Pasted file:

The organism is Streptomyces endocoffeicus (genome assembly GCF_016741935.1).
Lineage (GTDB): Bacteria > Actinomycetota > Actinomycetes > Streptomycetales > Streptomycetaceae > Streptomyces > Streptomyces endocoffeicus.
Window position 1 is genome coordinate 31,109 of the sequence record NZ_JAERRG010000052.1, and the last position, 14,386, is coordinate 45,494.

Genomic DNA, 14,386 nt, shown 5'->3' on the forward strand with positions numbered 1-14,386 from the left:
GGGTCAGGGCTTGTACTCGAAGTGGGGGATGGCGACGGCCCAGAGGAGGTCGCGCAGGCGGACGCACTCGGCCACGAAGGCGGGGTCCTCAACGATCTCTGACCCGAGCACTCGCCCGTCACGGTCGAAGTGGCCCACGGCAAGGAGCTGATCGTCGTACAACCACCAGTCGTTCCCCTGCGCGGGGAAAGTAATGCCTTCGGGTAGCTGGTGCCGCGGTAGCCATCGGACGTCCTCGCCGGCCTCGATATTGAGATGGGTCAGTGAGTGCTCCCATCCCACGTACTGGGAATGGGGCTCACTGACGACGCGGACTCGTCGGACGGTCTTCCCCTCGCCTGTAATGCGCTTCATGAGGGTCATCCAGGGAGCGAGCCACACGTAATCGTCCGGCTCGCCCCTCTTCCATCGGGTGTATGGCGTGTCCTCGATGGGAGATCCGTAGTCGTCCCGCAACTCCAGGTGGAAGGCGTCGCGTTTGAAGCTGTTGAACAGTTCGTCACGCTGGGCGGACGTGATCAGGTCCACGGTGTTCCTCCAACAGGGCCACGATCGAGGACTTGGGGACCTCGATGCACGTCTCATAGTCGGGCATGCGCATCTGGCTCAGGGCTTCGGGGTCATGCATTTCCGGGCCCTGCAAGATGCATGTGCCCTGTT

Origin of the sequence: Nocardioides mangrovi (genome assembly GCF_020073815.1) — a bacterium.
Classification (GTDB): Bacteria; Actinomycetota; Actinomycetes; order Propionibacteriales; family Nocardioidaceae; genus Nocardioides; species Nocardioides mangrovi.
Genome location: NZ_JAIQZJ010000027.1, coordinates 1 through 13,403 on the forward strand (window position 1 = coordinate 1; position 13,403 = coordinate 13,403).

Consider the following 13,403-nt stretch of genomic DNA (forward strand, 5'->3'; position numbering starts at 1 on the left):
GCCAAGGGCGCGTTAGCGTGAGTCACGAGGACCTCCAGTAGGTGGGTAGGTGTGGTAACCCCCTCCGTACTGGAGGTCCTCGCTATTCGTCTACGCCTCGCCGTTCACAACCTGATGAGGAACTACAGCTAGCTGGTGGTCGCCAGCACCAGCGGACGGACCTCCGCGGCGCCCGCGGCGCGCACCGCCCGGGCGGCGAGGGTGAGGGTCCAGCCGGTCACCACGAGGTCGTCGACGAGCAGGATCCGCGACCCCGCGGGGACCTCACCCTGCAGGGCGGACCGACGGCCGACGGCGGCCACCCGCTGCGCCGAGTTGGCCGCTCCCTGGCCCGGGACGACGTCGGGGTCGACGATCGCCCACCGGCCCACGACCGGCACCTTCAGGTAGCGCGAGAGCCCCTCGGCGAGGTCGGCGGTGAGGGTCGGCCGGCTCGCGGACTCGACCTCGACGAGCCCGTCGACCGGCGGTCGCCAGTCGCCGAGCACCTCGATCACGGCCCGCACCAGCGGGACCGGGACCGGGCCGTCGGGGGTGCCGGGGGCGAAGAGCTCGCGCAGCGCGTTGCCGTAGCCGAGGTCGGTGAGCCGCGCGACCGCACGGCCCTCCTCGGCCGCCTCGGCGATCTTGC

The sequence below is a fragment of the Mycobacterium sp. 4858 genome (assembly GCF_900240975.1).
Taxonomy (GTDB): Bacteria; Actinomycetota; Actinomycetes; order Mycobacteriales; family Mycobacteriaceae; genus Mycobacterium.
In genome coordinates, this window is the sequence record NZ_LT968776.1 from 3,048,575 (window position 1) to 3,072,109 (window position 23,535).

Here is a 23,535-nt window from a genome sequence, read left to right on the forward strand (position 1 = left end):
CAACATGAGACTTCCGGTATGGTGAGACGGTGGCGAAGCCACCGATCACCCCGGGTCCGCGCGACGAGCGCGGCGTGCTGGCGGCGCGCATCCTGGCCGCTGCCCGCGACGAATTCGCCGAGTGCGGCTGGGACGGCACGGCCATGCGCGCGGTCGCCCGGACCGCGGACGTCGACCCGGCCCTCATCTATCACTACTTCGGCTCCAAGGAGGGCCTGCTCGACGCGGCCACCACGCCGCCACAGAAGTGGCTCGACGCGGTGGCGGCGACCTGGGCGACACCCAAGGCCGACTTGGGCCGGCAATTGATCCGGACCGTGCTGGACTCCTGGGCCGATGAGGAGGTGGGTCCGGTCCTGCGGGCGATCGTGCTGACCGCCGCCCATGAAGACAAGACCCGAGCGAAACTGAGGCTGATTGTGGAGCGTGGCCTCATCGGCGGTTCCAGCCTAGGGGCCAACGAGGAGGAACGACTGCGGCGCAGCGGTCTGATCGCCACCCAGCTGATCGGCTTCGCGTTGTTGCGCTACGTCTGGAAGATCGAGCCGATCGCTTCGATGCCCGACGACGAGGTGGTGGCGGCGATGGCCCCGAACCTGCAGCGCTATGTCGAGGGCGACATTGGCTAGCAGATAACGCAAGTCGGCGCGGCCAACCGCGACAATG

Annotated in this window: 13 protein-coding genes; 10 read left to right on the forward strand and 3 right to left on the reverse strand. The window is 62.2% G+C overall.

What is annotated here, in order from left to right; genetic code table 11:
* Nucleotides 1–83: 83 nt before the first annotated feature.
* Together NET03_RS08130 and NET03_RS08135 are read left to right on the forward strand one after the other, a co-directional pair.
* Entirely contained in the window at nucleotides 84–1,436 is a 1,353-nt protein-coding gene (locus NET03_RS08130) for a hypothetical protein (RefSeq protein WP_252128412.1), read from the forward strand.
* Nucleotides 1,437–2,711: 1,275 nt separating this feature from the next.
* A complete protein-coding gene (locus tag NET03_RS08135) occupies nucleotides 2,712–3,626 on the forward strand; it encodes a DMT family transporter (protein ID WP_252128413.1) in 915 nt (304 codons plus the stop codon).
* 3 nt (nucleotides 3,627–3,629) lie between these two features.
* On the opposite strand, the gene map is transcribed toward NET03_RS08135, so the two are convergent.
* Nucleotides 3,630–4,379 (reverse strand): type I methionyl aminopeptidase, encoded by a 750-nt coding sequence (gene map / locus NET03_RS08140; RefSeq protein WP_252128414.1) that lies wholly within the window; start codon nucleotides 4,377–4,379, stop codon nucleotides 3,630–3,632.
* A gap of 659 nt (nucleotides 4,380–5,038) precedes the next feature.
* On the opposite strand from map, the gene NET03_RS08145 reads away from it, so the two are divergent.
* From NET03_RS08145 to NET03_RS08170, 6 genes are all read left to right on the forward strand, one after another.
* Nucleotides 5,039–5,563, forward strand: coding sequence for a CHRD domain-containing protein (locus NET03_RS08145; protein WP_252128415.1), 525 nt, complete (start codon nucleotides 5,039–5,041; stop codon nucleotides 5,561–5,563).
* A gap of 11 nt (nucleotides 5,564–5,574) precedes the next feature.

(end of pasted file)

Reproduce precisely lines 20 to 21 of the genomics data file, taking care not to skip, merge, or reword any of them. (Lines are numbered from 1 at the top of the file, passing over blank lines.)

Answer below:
* Entirely contained in the window at nucleotides 84–1,436 is a 1,353-nt protein-coding gene (locus NET03_RS08130) for a hypothetical protein (RefSeq protein WP_252128412.1), read from the forward strand.
* Nucleotides 1,437–2,711: 1,275 nt separating this feature from the next.